Kelvin is the SI base unit of temperature.[1] It is given the symbol [math]K[/math]. Since temperature measures the energy of atoms and molecules, a true temperature scale must be a positive scale since atoms cannot have a negative energy. On the Kelvin scale, 0 Kelvin is the temperature of absolute zero. Absolute zero is the temperature in a system where all particles stop moving (ignoring some important quantum mechanics). A degree Kelvin and a degree Celsius are the same unit, as they have the same "spacing" between each degree, but the scales have different zero points (see converter below).

Kelvin is usually avoided for everyday use, instead it is always used for temperatures in physics (and also often in chemistry), in equations such as the ideal gas law. If a gas had a temperature of -52.15°C (220 K) the negative number would make no sense in the ideal gas law.

Temperature is a measure of the kinetic energy of molecules in a system, and using Kelvin units are essential to explaining this concept clearly. Temperature can be related to energy through a value known as the Boltzmann constant. This constant is derived from the ideal gas law, given by the equation [math]KE_{avg}=\frac{3}{2}k_b T[/math] where [math]k_b [/math] is the Boltzmann constant, [math]1.38064\times10^{-23}[/math] J/K.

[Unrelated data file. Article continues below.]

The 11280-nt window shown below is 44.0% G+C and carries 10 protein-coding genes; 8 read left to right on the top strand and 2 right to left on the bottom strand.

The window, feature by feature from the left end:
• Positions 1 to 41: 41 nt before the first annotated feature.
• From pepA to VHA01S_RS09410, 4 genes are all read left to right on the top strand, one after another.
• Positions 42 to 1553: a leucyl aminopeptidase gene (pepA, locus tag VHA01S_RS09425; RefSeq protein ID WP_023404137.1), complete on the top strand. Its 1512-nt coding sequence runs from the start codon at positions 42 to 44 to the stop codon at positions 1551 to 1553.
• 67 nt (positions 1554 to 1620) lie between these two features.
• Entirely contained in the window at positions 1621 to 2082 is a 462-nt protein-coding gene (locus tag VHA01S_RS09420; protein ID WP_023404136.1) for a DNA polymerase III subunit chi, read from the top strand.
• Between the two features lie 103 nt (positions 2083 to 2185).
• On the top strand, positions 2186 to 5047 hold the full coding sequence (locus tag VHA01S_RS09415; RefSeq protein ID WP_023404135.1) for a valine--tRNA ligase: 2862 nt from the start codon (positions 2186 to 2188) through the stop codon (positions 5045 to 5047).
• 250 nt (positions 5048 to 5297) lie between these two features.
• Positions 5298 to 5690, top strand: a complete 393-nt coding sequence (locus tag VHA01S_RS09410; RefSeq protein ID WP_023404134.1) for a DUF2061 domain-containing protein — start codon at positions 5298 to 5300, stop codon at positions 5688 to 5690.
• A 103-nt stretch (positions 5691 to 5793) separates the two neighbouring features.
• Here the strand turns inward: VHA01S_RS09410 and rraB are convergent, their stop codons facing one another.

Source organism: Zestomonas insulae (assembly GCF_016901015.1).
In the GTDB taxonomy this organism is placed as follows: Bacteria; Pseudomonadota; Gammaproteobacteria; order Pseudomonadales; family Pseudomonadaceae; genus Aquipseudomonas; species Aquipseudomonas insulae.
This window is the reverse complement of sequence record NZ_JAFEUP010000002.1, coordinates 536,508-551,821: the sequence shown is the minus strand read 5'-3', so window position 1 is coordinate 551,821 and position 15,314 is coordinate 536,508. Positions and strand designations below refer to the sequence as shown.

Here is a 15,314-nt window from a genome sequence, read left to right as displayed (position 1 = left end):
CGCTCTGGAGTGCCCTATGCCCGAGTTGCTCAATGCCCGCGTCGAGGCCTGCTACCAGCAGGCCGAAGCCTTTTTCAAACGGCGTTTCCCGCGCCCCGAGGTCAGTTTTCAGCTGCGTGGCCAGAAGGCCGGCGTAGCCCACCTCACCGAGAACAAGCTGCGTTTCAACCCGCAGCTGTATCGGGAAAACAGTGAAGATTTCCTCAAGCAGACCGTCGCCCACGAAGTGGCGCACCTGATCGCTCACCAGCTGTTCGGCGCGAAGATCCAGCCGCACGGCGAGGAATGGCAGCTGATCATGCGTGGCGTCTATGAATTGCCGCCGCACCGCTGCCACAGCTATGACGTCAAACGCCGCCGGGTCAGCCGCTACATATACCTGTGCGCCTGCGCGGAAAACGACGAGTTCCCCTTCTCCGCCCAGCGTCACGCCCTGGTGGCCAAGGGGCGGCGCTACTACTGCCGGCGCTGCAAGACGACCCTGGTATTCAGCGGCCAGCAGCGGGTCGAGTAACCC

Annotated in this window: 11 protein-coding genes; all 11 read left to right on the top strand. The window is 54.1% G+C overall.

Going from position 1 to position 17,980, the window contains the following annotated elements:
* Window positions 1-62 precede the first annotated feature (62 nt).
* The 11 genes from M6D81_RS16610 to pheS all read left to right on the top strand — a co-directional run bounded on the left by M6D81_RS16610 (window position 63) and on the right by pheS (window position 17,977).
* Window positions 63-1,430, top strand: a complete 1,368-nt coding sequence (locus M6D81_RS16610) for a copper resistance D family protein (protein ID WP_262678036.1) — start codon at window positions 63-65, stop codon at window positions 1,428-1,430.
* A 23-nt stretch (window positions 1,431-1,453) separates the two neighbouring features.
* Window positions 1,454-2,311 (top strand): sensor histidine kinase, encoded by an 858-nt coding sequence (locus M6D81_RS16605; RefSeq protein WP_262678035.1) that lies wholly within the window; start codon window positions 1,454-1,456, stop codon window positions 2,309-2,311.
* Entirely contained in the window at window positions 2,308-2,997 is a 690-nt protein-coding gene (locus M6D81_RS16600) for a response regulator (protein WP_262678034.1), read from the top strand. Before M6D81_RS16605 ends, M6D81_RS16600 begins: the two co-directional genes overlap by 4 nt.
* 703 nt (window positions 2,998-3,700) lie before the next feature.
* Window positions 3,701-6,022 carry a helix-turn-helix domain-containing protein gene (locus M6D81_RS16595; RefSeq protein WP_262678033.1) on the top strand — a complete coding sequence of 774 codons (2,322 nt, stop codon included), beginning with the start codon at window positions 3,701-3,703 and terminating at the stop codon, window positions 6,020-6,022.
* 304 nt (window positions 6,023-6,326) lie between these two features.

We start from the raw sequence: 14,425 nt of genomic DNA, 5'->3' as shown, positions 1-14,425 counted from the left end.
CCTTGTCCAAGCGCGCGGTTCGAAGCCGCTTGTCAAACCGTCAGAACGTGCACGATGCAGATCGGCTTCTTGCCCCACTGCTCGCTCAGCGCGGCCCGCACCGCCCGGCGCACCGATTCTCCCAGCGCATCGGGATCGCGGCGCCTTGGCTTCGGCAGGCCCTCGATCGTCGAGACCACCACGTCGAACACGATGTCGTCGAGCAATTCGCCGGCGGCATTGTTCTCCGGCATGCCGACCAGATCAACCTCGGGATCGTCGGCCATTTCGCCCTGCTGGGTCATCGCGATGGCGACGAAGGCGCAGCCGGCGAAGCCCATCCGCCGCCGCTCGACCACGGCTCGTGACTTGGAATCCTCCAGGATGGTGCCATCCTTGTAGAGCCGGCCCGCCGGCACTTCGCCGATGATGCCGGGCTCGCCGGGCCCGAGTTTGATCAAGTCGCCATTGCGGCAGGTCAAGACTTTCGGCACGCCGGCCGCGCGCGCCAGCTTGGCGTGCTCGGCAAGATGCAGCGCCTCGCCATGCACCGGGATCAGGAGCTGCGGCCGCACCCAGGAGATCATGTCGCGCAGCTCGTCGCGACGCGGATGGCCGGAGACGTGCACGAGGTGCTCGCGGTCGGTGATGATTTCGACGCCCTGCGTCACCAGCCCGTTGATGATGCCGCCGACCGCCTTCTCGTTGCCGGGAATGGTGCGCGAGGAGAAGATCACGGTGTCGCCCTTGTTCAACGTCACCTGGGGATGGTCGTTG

For Further Reading

To read more about Kelvin, please look at hyperphysics or UC Davis's Chemistry wiki.


  1. Russ Rowlett. (2002). A Dictionary of Units of Measurement - Kelvin [Online]. Available: [February 27, 2015]

Authors and Editors

Allison Campbell, Jordan Hanania, Braden Heffernan, Isaac, James Jenden, Kailyn Stenhouse, Jason Donev
Last updated: June 25, 2018
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